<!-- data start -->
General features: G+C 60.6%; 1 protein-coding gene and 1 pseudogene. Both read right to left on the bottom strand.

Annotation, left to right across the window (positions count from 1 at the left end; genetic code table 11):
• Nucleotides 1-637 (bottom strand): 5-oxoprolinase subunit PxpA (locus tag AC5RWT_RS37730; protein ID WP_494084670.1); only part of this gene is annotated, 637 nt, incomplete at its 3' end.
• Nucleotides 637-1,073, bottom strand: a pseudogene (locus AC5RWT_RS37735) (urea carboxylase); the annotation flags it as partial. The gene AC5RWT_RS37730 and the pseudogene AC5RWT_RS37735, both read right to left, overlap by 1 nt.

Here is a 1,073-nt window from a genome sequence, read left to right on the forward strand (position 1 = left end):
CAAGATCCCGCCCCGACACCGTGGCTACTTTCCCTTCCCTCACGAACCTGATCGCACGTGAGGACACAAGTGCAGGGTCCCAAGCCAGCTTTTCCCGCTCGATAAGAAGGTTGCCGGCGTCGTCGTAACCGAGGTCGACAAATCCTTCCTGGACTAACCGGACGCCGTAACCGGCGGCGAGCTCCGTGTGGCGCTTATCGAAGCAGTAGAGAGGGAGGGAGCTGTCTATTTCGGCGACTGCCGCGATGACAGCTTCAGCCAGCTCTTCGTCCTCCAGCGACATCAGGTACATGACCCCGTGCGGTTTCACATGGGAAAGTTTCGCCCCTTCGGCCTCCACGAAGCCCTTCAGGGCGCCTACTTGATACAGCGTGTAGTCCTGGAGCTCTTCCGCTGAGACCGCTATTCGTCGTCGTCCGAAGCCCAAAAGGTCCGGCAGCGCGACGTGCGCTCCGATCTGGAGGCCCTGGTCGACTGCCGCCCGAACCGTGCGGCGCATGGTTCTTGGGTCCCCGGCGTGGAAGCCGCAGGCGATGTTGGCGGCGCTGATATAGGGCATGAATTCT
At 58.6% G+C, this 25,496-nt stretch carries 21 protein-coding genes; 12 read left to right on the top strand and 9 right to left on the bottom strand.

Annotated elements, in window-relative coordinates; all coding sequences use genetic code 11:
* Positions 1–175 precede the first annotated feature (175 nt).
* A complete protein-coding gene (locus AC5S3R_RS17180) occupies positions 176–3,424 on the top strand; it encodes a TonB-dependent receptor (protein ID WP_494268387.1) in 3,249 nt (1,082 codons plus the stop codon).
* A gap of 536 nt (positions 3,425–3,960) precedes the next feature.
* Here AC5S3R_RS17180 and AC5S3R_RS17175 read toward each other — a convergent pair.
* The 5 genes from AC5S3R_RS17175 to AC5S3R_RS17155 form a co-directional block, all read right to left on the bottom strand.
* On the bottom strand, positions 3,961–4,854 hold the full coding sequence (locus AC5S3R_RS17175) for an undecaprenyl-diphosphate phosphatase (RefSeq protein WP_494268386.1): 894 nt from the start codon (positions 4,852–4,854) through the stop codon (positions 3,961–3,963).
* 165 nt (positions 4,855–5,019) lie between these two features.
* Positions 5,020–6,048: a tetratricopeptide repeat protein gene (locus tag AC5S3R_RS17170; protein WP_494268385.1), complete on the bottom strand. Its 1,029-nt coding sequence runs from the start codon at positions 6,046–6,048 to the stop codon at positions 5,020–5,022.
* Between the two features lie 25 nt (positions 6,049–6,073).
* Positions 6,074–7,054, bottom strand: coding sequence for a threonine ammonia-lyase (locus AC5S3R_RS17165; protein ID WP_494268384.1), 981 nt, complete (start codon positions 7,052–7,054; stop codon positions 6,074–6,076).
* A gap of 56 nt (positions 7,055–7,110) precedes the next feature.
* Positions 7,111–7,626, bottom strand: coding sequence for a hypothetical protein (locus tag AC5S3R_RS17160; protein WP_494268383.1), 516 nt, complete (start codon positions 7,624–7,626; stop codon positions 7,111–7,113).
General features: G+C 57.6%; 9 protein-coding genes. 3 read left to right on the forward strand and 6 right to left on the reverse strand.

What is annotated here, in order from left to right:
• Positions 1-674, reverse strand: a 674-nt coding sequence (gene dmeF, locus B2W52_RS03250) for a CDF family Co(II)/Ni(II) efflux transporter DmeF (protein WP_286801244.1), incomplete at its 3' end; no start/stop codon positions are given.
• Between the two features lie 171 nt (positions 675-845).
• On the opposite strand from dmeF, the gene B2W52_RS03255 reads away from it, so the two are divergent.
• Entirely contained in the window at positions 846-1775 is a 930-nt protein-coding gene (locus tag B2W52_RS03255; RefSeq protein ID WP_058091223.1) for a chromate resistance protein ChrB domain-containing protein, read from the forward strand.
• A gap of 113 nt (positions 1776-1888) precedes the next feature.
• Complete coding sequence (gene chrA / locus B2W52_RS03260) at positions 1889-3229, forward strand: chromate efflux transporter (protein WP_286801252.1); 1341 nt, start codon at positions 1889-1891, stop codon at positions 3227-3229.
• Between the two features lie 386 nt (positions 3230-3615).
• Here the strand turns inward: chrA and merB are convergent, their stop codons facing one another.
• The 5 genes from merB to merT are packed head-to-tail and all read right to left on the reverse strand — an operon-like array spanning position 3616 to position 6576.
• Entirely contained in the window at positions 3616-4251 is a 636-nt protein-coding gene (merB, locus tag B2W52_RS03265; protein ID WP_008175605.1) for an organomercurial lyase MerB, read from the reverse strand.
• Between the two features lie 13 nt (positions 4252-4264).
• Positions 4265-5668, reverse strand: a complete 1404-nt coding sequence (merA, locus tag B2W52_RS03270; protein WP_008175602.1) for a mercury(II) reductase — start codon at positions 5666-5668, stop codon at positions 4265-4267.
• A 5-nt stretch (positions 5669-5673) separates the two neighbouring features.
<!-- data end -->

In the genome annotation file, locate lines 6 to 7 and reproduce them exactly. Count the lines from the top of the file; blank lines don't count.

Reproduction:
CAAGATCCCGCCCCGACACCGTGGCTACTTTCCCTTCCCTCACGAACCTGATCGCACGTGAGGACACAAGTGCAGGGTCCCAAGCCAGCTTTTCCCGCTCGATAAGAAGGTTGCCGGCGTCGTCGTAACCGAGGTCGACAAATCCTTCCTGGACTAACCGGACGCCGTAACCGGCGGCGAGCTCCGTGTGGCGCTTATCGAAGCAGTAGAGAGGGAGGGAGCTGTCTATTTCGGCGACTGCCGCGATGACAGCTTCAGCCAGCTCTTCGTCCTCCAGCGACATCAGGTACATGACCCCGTGCGGTTTCACATGGGAAAGTTTCGCCCCTTCGGCCTCCACGAAGCCCTTCAGGGCGCCTACTTGATACAGCGTGTAGTCCTGGAGCTCTTCCGCTGAGACCGCTATTCGTCGTCGTCCGAAGCCCAAAAGGTCCGGCAGCGCGACGTGCGCTCCGATCTGGAGGCCCTGGTCGACTGCCGCCCGAACCGTGCGGCGCATGGTTCTTGGGTCCCCGGCGTGGAAGCCGCAGGCGATGTTGGCGGCGCTGATATAGGGCATGAATTCT
At 58.6% G+C, this 25,496-nt stretch carries 21 protein-coding genes; 12 read left to right on the top strand and 9 right to left on the bottom strand.